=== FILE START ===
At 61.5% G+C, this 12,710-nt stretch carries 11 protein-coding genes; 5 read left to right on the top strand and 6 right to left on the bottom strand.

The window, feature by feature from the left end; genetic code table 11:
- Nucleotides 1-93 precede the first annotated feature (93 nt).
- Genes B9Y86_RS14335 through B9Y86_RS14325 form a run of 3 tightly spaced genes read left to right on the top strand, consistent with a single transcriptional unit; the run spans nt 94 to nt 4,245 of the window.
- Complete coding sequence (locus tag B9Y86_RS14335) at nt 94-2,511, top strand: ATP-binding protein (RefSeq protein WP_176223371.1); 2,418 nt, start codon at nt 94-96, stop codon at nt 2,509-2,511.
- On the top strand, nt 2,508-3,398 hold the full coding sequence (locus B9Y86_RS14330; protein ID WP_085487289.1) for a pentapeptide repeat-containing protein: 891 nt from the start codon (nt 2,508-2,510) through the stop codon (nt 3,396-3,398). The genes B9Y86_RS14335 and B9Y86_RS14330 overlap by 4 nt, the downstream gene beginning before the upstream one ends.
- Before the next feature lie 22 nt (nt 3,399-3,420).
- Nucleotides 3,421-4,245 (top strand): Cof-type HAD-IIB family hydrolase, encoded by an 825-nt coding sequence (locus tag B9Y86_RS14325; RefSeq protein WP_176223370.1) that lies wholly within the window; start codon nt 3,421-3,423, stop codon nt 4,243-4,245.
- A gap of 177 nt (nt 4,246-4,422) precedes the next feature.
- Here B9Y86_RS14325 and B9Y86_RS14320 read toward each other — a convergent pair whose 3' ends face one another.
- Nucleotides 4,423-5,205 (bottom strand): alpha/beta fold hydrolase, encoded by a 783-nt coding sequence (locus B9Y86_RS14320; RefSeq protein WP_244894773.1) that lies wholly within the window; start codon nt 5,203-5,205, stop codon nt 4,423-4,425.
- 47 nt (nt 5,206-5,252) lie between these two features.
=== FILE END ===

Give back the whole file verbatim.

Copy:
At 61.5% G+C, this 12,710-nt stretch carries 11 protein-coding genes; 5 read left to right on the top strand and 6 right to left on the bottom strand.

The window, feature by feature from the left end; genetic code table 11:
- Nucleotides 1-93 precede the first annotated feature (93 nt).
- Genes B9Y86_RS14335 through B9Y86_RS14325 form a run of 3 tightly spaced genes read left to right on the top strand, consistent with a single transcriptional unit; the run spans nt 94 to nt 4,245 of the window.
- Complete coding sequence (locus tag B9Y86_RS14335) at nt 94-2,511, top strand: ATP-binding protein (RefSeq protein WP_176223371.1); 2,418 nt, start codon at nt 94-96, stop codon at nt 2,509-2,511.
- On the top strand, nt 2,508-3,398 hold the full coding sequence (locus B9Y86_RS14330; protein ID WP_085487289.1) for a pentapeptide repeat-containing protein: 891 nt from the start codon (nt 2,508-2,510) through the stop codon (nt 3,396-3,398). The genes B9Y86_RS14335 and B9Y86_RS14330 overlap by 4 nt, the downstream gene beginning before the upstream one ends.
- Before the next feature lie 22 nt (nt 3,399-3,420).
- Nucleotides 3,421-4,245 (top strand): Cof-type HAD-IIB family hydrolase, encoded by an 825-nt coding sequence (locus tag B9Y86_RS14325; RefSeq protein WP_176223370.1) that lies wholly within the window; start codon nt 3,421-3,423, stop codon nt 4,243-4,245.
- A gap of 177 nt (nt 4,246-4,422) precedes the next feature.
- Here B9Y86_RS14325 and B9Y86_RS14320 read toward each other — a convergent pair whose 3' ends face one another.
- Nucleotides 4,423-5,205 (bottom strand): alpha/beta fold hydrolase, encoded by a 783-nt coding sequence (locus B9Y86_RS14320; RefSeq protein WP_244894773.1) that lies wholly within the window; start codon nt 5,203-5,205, stop codon nt 4,423-4,425.
- 47 nt (nt 5,206-5,252) lie between these two features.